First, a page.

One more point I wish to make. We've talked about the low-level details, but we also need to consider the proper top-down approach. This is based on a few year of experience developing games, and inheriting projects from other people developing games.MVC
is a good thing. Even if you're just running a simulation without a view, it's good to separate the model and the controller.
Your model contains values like a current match, an array of players and their positions, a referee, a ball etc, each with a reasonably abstracted bunch of setters and getters to change those values.
Your controller is a set of atomic actions or events (like "Match starts" or "Player A tackles Player B") that transform the model from one valid state into another.
(If that sound familiar to you, then you've heard of ACID
, where a database transaction transforms the database from one consistent state into another. Unsurprisingly, implementing the controller as a set of atomic actions works equally well if your model lives in a database.)
If you stick to that architecture, then your Player class is just the model. And the controller lives somewhere else, and it has a function (or method or class) with a signature like ActionTackle(Match &match, Player &tackler, Player &tacklee), and that function does everything related to the action - do all precondition checks, update both players, figure out if the tackle was legal at that point in the game and if the ref saw anything, possibly handle penalties, injuries, figure out if other players or the audience start a riot.. it can get complicated.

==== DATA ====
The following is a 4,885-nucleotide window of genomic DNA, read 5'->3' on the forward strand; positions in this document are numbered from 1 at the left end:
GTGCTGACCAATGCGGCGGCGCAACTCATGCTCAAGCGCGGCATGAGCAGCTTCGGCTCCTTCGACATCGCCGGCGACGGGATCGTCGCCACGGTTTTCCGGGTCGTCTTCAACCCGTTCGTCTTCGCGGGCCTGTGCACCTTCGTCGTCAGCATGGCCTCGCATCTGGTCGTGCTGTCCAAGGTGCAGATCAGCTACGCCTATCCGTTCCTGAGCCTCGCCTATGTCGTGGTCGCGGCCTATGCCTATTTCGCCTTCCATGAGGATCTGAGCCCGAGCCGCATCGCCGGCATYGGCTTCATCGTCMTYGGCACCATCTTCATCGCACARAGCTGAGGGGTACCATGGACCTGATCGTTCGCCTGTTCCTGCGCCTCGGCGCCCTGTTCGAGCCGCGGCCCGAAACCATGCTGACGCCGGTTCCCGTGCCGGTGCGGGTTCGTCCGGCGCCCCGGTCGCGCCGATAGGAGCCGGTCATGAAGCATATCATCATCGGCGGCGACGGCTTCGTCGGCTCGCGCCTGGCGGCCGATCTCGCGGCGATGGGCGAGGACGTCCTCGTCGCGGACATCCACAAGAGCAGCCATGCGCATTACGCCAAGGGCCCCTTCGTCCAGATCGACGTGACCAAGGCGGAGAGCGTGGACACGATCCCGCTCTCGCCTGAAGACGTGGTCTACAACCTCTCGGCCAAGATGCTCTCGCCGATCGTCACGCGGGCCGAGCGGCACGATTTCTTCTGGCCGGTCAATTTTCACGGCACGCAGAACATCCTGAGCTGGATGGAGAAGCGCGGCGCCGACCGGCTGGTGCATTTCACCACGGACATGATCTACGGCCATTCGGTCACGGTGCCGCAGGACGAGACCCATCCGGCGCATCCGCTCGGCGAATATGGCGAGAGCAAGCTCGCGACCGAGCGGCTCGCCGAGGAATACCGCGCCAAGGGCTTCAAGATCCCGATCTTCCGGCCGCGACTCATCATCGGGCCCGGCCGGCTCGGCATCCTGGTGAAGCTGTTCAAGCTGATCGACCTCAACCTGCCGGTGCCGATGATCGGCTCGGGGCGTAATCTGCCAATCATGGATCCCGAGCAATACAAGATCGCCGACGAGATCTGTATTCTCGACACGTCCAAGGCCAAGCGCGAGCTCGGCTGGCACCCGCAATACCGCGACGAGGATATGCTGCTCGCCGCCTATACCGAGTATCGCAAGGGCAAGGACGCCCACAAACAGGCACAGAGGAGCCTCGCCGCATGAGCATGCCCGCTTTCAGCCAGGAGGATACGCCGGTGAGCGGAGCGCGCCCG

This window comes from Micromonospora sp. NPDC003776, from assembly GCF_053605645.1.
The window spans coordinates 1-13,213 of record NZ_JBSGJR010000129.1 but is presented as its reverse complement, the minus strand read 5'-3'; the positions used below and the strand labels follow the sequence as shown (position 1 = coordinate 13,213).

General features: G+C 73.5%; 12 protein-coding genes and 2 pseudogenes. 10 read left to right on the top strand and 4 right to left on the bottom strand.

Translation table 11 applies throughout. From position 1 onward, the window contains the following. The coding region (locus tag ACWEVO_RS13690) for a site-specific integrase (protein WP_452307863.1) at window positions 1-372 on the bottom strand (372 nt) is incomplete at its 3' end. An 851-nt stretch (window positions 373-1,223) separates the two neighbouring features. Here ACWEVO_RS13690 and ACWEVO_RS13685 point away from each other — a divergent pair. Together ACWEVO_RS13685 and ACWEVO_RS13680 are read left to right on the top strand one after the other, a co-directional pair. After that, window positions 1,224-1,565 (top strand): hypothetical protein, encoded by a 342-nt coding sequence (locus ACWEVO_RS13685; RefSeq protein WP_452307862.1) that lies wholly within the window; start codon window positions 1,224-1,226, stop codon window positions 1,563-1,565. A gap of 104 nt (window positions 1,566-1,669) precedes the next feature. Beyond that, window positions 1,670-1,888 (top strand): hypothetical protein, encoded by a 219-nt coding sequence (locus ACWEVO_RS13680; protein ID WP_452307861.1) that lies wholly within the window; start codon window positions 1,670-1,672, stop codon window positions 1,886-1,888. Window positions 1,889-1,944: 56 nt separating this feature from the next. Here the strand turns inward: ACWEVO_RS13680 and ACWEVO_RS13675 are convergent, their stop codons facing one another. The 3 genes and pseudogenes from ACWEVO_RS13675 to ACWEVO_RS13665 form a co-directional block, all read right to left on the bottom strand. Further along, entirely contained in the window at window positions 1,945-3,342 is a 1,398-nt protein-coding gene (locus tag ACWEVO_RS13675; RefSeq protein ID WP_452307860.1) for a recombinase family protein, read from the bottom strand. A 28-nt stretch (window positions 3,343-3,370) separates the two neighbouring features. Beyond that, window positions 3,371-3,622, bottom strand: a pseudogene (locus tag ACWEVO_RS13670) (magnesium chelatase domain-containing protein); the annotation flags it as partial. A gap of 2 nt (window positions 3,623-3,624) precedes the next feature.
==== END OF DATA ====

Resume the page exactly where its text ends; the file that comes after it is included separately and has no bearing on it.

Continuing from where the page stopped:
Now, within ActionTackle, how do you update the players in response to the tackle?
- Do you update the players directly, using reasonable abstractions like setProneState(), sustainInjury(), receivePenalty(), ...?
- Do you call tackler.tackle(&tacklee) and have it update both player objects?
- Do you call tackler.tackle(&tacklee, &referee) and tacklee.beTackled(&tackler, &referee), letting the model determine the chance of penalty and injury?
- Do you call tackler.tackle(bool penalty) and tacklee.beTackled(bool injured), determining the outcomes in the controller, but letting the model handle it?
- Do you abstract everything away, implementing Player::canTackle(), Player::canBeTackled(), Player::prepareToTackle(), Player::prepareToBeTackled(), Player::tackle(bool), Player::beTackled(bool), Player::postTackleCleanup(), Player::postBeTackledCleanup()?
So the point I'm going to make is this: the model has no business knowing what a "tackle" is, because that's an action, and that's the controller's job. It certainly has no business determining the chance of penalties or injuries. In the list above, I've always gone for number 1.
As a rule of thumb, if your model has a method that's only called from a single place in your code, that's always suspicious. Is it too specific? Can it be split into reusable parts? Can it be generalized to be more useful? Should it be inlined into the controller?
As another rule of thumb, if a model object's method receives another model object as a parameter, that's also suspicious. If there's an interaction between both objects, let the controller figure out the results of that interaction, and pass the results.
As usual, exceptions apply.